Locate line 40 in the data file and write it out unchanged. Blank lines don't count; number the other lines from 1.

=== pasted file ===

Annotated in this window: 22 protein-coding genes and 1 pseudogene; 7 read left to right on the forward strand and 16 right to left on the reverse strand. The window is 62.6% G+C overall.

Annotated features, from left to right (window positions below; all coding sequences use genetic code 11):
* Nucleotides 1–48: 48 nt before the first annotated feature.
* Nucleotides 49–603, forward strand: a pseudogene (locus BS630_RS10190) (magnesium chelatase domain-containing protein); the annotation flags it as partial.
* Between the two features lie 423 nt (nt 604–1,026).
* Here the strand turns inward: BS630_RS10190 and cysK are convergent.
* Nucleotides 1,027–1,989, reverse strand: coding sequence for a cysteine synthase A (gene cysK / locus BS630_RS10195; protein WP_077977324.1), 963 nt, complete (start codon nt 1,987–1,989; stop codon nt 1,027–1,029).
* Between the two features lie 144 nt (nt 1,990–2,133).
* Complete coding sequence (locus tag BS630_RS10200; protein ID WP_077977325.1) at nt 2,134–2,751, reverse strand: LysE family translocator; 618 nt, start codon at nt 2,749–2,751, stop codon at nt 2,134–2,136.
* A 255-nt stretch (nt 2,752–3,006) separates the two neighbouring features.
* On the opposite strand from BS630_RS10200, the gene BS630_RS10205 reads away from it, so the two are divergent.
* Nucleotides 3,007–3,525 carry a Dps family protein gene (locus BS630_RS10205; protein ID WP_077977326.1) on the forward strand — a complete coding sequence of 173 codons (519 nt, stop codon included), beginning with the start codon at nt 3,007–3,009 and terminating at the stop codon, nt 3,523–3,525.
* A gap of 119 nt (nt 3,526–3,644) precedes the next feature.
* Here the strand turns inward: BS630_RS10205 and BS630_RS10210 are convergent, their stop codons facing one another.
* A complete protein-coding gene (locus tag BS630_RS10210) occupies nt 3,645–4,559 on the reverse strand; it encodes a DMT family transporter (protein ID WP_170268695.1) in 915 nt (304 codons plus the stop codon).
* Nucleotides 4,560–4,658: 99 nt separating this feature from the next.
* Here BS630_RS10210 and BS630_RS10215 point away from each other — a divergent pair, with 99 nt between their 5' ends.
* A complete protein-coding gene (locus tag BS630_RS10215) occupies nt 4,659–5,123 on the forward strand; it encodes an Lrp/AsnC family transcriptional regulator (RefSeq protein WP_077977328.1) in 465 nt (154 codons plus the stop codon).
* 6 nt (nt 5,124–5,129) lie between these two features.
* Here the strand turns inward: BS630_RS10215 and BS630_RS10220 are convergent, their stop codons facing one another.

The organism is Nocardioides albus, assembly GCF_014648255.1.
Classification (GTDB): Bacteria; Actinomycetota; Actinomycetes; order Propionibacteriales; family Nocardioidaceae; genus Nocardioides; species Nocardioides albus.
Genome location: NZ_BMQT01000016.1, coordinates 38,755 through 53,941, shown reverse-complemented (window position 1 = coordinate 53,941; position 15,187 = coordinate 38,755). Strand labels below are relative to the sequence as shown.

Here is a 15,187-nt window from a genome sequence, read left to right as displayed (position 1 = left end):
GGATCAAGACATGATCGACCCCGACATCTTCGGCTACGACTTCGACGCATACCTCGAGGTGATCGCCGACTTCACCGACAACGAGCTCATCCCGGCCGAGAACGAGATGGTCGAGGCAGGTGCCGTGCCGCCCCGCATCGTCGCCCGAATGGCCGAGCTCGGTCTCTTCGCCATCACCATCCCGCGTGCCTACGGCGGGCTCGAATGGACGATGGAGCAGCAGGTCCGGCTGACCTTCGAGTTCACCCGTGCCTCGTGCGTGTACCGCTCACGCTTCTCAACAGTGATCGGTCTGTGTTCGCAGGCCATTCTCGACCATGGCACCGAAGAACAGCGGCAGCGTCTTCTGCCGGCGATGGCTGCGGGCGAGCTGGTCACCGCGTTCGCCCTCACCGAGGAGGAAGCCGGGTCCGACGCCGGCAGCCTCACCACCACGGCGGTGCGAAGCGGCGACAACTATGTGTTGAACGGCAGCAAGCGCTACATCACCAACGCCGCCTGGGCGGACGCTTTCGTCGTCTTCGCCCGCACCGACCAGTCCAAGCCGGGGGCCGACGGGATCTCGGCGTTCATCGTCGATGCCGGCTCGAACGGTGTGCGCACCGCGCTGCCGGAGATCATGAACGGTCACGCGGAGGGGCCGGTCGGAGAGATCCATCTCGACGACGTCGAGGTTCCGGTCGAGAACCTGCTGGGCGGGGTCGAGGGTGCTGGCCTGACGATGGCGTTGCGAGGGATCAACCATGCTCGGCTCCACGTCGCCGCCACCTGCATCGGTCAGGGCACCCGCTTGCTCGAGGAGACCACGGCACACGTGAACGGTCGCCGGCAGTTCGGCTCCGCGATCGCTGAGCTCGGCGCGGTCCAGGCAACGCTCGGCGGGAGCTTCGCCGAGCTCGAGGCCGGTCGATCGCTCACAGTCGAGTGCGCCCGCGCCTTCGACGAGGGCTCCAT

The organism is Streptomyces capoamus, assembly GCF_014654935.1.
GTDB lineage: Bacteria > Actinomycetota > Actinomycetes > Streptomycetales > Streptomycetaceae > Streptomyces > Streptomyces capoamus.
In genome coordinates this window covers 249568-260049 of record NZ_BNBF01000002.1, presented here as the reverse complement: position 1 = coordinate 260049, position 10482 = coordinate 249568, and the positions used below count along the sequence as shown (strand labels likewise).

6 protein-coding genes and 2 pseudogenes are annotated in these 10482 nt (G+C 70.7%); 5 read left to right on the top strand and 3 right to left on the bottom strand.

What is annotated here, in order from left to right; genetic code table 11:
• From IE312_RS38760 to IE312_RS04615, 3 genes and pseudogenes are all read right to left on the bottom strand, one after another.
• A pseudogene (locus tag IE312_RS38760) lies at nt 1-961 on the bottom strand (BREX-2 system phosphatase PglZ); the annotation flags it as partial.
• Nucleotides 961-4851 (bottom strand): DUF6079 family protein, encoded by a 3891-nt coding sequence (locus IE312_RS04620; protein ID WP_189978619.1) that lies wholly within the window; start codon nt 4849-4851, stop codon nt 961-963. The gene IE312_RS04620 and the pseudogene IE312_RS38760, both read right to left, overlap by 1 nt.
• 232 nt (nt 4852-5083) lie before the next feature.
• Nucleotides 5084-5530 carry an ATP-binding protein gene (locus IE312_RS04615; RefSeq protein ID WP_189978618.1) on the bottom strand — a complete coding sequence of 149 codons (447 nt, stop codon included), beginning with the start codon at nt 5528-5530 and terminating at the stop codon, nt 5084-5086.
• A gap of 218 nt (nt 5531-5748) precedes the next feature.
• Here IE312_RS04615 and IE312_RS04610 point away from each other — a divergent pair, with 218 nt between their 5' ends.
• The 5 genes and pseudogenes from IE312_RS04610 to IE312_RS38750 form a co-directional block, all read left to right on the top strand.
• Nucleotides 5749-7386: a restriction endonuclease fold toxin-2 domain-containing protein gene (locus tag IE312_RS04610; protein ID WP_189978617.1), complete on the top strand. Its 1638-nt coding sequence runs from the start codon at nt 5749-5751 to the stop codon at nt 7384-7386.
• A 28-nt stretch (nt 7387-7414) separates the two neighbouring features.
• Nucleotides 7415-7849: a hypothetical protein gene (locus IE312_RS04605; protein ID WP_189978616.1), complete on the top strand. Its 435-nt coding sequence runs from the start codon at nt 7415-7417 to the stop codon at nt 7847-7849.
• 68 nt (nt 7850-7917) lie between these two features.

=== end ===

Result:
• A 28-nt stretch (nt 7387-7414) separates the two neighbouring features.